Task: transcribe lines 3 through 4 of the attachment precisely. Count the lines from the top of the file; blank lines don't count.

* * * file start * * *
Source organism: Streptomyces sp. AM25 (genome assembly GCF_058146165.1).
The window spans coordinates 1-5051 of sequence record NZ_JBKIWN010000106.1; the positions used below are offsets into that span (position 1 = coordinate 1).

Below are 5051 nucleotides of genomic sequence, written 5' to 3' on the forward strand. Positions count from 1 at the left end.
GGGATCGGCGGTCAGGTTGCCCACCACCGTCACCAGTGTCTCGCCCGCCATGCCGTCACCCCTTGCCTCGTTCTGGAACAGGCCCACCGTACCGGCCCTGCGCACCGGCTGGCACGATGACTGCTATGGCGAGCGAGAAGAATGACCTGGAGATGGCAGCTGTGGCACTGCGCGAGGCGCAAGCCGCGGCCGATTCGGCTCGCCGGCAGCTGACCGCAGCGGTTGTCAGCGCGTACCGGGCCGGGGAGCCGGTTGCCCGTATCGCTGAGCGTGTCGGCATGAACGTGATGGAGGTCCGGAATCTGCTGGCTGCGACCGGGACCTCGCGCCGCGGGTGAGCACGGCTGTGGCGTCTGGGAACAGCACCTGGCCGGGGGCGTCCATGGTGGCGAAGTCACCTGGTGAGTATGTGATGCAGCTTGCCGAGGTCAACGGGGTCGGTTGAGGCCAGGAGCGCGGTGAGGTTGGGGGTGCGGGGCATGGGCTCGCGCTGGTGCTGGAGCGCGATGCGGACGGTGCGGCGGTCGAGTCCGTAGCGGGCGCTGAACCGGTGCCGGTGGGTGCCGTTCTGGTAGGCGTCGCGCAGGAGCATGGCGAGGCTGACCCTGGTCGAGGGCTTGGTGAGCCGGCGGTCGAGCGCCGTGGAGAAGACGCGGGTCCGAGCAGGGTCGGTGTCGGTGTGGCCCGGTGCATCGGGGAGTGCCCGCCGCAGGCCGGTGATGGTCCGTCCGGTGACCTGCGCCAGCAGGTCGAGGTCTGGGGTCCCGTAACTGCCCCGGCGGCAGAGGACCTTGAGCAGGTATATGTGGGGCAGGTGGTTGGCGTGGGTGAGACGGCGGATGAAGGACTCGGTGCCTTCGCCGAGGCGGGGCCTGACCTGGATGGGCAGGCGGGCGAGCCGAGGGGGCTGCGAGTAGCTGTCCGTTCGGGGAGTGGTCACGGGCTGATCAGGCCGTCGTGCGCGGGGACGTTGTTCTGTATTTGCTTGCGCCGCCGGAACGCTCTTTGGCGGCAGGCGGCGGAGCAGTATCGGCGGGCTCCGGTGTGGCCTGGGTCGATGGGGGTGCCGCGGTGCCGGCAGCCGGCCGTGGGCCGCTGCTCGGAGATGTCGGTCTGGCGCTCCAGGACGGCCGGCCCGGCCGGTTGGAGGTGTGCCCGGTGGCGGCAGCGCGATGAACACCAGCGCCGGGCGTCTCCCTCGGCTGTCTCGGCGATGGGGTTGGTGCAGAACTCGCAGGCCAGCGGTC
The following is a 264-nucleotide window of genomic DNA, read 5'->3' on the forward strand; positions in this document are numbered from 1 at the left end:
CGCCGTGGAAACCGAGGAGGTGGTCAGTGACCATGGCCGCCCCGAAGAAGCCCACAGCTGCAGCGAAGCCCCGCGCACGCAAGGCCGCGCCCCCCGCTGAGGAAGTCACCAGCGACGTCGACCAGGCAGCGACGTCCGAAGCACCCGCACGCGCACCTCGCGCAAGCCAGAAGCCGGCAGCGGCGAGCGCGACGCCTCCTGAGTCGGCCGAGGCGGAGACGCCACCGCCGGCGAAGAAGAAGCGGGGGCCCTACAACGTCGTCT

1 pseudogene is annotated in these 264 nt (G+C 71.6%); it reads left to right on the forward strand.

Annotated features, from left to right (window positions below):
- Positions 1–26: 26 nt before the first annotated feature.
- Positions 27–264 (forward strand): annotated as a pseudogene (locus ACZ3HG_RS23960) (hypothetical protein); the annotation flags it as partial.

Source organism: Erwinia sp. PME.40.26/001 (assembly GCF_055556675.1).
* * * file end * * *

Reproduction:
Below are 5051 nucleotides of genomic sequence, written 5' to 3' on the forward strand. Positions count from 1 at the left end.
GGGATCGGCGGTCAGGTTGCCCACCACCGTCACCAGTGTCTCGCCCGCCATGCCGTCACCCCTTGCCTCGTTCTGGAACAGGCCCACCGTACCGGCCCTGCGCACCGGCTGGCACGATGACTGCTATGGCGAGCGAGAAGAATGACCTGGAGATGGCAGCTGTGGCACTGCGCGAGGCGCAAGCCGCGGCCGATTCGGCTCGCCGGCAGCTGACCGCAGCGGTTGTCAGCGCGTACCGGGCCGGGGAGCCGGTTGCCCGTATCGCTGAGCGTGTCGGCATGAACGTGATGGAGGTCCGGAATCTGCTGGCTGCGACCGGGACCTCGCGCCGCGGGTGAGCACGGCTGTGGCGTCTGGGAACAGCACCTGGCCGGGGGCGTCCATGGTGGCGAAGTCACCTGGTGAGTATGTGATGCAGCTTGCCGAGGTCAACGGGGTCGGTTGAGGCCAGGAGCGCGGTGAGGTTGGGGGTGCGGGGCATGGGCTCGCGCTGGTGCTGGAGCGCGATGCGGACGGTGCGGCGGTCGAGTCCGTAGCGGGCGCTGAACCGGTGCCGGTGGGTGCCGTTCTGGTAGGCGTCGCGCAGGAGCATGGCGAGGCTGACCCTGGTCGAGGGCTTGGTGAGCCGGCGGTCGAGCGCCGTGGAGAAGACGCGGGTCCGAGCAGGGTCGGTGTCGGTGTGGCCCGGTGCATCGGGGAGTGCCCGCCGCAGGCCGGTGATGGTCCGTCCGGTGACCTGCGCCAGCAGGTCGAGGTCTGGGGTCCCGTAACTGCCCCGGCGGCAGAGGACCTTGAGCAGGTATATGTGGGGCAGGTGGTTGGCGTGGGTGAGACGGCGGATGAAGGACTCGGTGCCTTCGCCGAGGCGGGGCCTGACCTGGATGGGCAGGCGGGCGAGCCGAGGGGGCTGCGAGTAGCTGTCCGTTCGGGGAGTGGTCACGGGCTGATCAGGCCGTCGTGCGCGGGGACGTTGTTCTGTATTTGCTTGCGCCGCCGGAACGCTCTTTGGCGGCAGGCGGCGGAGCAGTATCGGCGGGCTCCGGTGTGGCCTGGGTCGATGGGGGTGCCGCGGTGCCGGCAGCCGGCCGTGGGCCGCTGCTCGGAGATGTCGGTCTGGCGCTCCAGGACGGCCGGCCCGGCCGGTTGGAGGTGTGCCCGGTGGCGGCAGCGCGATGAACACCAGCGCCGGGCGTCTCCCTCGGCTGTCTCGGCGATGGGGTTGGTGCAGAACTCGCAGGCCAGCGGTC